Alternate Route Eligibility: Maryland

2011 Expanding the Pool of Teachers Policy

Goal

The state should require alternate route programs to exceed the admission requirements of traditional preparation programs while also being flexible to the needs of nontraditional candidates.

Nearly meets
Suggested Citation:
National Council on Teacher Quality. (2011). Alternate Route Eligibility: Maryland results. State Teacher Policy Database. [Data set].
Retrieved from: https://www.nctq.org/yearbook/state/MD-Alternate-Route-Eligibility-7

Analysis of Maryland's policies

While the admission requirements for Maryland's alternate route exceed those of traditional preparation programs and allow flexibility for nontraditional candidates, the state does not require applicants to demonstrate content knowledge on a subject-matter test.

The Maryland Approved Alternative Preparation Program (MAAPP) has three options for entry. All options require a minimum GPA of 2.75 for admission. MAAPP Option one, referred to as the test-out option, requires that candidates have a 2.75 GPA overall. Option two and three only require the minimum in the major or core area. 

Candidates to MAAPP are required to pass a test of basic skills. The state will accept equivalent scores on the SAT, ACT, or GRE in lieu of the basic skills requirement. Applicants are not required to take a subject-matter test for admission to MAAP.

Admission options two and three of MAAPP require individuals to have a major or to have completed 30 hours of relevant coursework. That state has created a third option for entry that allows candidates to test out of coursework requirements with a passing score on a subject-matter test. 

Citation

Recommendations for Maryland

Require applicants to pass a subject-matter test for admission.
While Maryland is recognized for providing a test-out option for coursework requirements, the state should consider requiring all candidates, including those with a major in the subject, to pass a content-knowledge test. The concept behind alternate routes is that the nontraditional candidate is able to concentrate on acquiring professional knowledge and skills because he or she has strong subject-area knowledge. Teachers without sufficient subject-matter knowledge place students at risk.

Consider accommodations for meeting the minimum GPA requirements.
Maryland is commended for requiring applicants to provide evidence of past academic performance. The state should consider whether some accommodation in this standard might be appropriate for career changers with relevant work experience. Alternatively, the state could require one of the standardized tests of academic proficiency commonly used in higher education for graduate admissions, such as the GRE.

Eliminate basic skills test requirement.
The state's requirement that alternate route candidates pass a basic skills test is impractical and ineffectual, although Maryland is recognized for allowing candidates to use equivalent scores to fulfill this admission criterion. Basic skills tests measure minimum competency—essentially those skills that a person should have acquired in middle school—and are inappropriate for candidates who have already earned a bachelor's degree. Passage of a basic skills test provides no assurance that the candidate has the appropriate subject-matter knowledge needed for the classroom.

State response to our analysis

Maryland contended that NCTQ's analysis does not clearly reflect either the intent or the reality of the requirements for alternative candidates to enter MAAPP.

The state explained that although a passing score on a subject-matter test is not required for entry to MAAPP, it is required before the candidates assume responsibilities as teacher of record. Also, Maryland asserted that despite the state policy that sets a minimum 2.75 GPA requirement, "this is not part of the regulation. No minimum GPA is mentioned in regulation. Programs wishing to enroll a candidate whose GPA falls short of 2.75 may request a waiver of the requirement, citing relevancy and extent of experiences the candidate brings which mitigate the shortfall in actual grades. The state's general stance is to grant such waivers."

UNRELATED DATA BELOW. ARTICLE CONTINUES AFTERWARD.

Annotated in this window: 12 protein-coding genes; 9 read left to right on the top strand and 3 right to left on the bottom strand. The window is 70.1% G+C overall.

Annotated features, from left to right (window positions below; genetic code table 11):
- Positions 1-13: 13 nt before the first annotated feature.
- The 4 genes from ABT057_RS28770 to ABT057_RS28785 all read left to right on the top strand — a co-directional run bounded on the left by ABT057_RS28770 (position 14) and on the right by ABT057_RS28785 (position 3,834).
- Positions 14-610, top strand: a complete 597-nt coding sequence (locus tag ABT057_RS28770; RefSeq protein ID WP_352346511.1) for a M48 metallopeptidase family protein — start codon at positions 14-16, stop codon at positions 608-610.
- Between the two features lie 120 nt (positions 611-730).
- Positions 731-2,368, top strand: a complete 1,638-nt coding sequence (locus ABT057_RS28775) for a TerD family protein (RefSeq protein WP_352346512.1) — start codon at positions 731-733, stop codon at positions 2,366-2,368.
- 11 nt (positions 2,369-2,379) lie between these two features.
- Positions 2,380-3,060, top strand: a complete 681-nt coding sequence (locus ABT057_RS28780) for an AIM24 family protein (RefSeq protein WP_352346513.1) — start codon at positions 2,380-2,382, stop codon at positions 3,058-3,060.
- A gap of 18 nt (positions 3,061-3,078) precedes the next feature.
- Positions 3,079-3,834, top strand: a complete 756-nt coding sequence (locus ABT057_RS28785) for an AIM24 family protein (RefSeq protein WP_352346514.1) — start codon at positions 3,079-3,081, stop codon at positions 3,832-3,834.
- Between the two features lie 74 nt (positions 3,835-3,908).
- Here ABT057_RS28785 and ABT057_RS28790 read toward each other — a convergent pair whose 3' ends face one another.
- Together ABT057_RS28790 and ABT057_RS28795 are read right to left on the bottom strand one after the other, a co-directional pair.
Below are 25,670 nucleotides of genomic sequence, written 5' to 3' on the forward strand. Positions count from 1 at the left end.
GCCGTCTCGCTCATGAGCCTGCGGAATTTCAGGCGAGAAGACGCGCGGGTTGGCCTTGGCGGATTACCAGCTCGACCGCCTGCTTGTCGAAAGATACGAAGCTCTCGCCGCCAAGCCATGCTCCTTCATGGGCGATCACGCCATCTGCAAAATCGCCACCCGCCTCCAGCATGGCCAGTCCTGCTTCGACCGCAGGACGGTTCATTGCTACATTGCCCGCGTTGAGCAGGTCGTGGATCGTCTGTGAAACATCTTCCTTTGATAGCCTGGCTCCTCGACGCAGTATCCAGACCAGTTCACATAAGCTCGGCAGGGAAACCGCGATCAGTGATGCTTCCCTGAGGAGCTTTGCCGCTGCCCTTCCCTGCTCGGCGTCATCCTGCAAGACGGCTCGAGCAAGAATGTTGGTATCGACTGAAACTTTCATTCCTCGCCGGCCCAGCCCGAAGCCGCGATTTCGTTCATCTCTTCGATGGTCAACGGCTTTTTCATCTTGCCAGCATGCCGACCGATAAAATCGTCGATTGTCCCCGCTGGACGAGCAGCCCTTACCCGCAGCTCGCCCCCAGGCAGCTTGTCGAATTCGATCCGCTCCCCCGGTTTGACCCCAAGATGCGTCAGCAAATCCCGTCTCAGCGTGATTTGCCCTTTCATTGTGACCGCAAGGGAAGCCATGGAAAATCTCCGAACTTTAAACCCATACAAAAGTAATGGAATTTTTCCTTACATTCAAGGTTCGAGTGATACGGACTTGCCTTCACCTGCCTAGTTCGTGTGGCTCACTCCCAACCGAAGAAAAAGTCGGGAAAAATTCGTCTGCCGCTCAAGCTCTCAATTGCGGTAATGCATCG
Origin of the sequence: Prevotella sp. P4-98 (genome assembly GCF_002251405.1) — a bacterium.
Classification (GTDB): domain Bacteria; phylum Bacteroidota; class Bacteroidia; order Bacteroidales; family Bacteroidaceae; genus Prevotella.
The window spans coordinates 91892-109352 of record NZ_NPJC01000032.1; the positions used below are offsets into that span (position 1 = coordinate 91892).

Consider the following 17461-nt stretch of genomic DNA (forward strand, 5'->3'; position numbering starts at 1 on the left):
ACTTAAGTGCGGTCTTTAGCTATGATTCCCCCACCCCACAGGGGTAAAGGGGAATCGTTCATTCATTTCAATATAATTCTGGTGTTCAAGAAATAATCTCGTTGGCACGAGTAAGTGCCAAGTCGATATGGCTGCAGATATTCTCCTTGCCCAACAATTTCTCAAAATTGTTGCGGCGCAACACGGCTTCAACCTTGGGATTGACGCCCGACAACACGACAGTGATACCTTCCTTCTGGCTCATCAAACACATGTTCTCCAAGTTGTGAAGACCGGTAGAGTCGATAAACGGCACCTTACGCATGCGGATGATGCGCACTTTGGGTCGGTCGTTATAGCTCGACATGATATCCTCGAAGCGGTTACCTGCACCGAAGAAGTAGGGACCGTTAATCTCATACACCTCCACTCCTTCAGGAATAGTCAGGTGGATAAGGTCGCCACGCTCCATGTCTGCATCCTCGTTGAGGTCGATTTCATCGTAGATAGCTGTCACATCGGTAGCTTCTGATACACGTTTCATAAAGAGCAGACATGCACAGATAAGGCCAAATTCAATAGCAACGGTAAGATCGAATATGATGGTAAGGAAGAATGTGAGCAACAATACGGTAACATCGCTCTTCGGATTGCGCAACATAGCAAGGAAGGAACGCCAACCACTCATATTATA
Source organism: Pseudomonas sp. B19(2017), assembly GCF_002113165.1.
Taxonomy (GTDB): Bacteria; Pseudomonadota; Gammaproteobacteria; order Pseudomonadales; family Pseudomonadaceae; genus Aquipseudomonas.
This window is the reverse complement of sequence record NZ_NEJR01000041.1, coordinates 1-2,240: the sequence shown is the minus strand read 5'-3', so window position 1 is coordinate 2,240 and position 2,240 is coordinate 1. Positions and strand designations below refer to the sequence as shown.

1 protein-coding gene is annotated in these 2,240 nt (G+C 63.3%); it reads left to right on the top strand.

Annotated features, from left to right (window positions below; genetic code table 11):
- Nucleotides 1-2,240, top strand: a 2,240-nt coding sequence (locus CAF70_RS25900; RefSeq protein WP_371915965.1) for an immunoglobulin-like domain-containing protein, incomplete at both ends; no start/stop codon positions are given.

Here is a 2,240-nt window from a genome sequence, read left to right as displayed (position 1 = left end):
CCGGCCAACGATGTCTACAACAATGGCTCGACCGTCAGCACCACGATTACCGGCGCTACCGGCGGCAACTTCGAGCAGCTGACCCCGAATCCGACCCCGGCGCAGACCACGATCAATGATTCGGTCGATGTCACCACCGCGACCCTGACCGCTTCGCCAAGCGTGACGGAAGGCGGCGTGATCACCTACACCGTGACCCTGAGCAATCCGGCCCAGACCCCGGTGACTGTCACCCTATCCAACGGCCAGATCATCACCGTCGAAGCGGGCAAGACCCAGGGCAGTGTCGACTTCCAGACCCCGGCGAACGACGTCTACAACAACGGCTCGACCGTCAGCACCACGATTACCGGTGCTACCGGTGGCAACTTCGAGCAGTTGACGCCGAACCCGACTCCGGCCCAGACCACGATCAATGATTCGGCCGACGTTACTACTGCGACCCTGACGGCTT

Maryland added that it believes that all teacher candidates, regardless of program route, should meet the same basic skills assessment requirement. The state reiterated that candidates are required to pass both the Praxis I test of basic skills and the Praxis II content exam in the area for which certification is sought. The SAT, ACT, or GRE equivalents may be used to meet the basic skills requirement.

Last word

It is unclear to NCTQ where the disagreement about "the intent or reality of the requirements" for admission lies, since the analysis and score are generally positive. The only weakness identified is that the state does not require subject-matter tests as a condition of admission for all applicants. While Maryland does require this for certification, the state should consider why it would allow admission to its alternate route to a candidate lacking sufficient content knowledge.  

How we graded

Alternate route teachers need the advantage of a strong academic background.

The intent of alternate route programs is to provide a route for those who already have strong subject-matter knowledge to enter the profession, allowing them to focus on gaining the professional skills needed for the classroom. This intent is based on the fact that academic caliber has been shown to be a strong predictor of classroom success. Programs that admit candidates with a weak grasp of both subject matter and professional knowledge can put the new teacher in an impossible position, where he or she is much more likely to experience failure and perpetuate high attrition rates.

Academic requirements for admission to alternate routes should exceed the requirements for traditional programs.

Assessing a teacher candidate's college GPA and/or aptitude scores can provide useful and reliable measures of academic caliber, provided that the state does not set the floor too low. A 2.5 minimum GPA is the common choice of many alternate route programs but may be too low. It is about the same as what most teacher preparation programs require of traditional candidates. Some programs address this problem by looking for at least a 2.75 in the last 60 hours of college, as indicative of a candidate's growing seriousness of purpose. GPA measures are especially useful for assessing elementary teacher qualifications, since elementary teaching demands a broader body of knowledge that can be harder to define in terms of specific tests or coursework.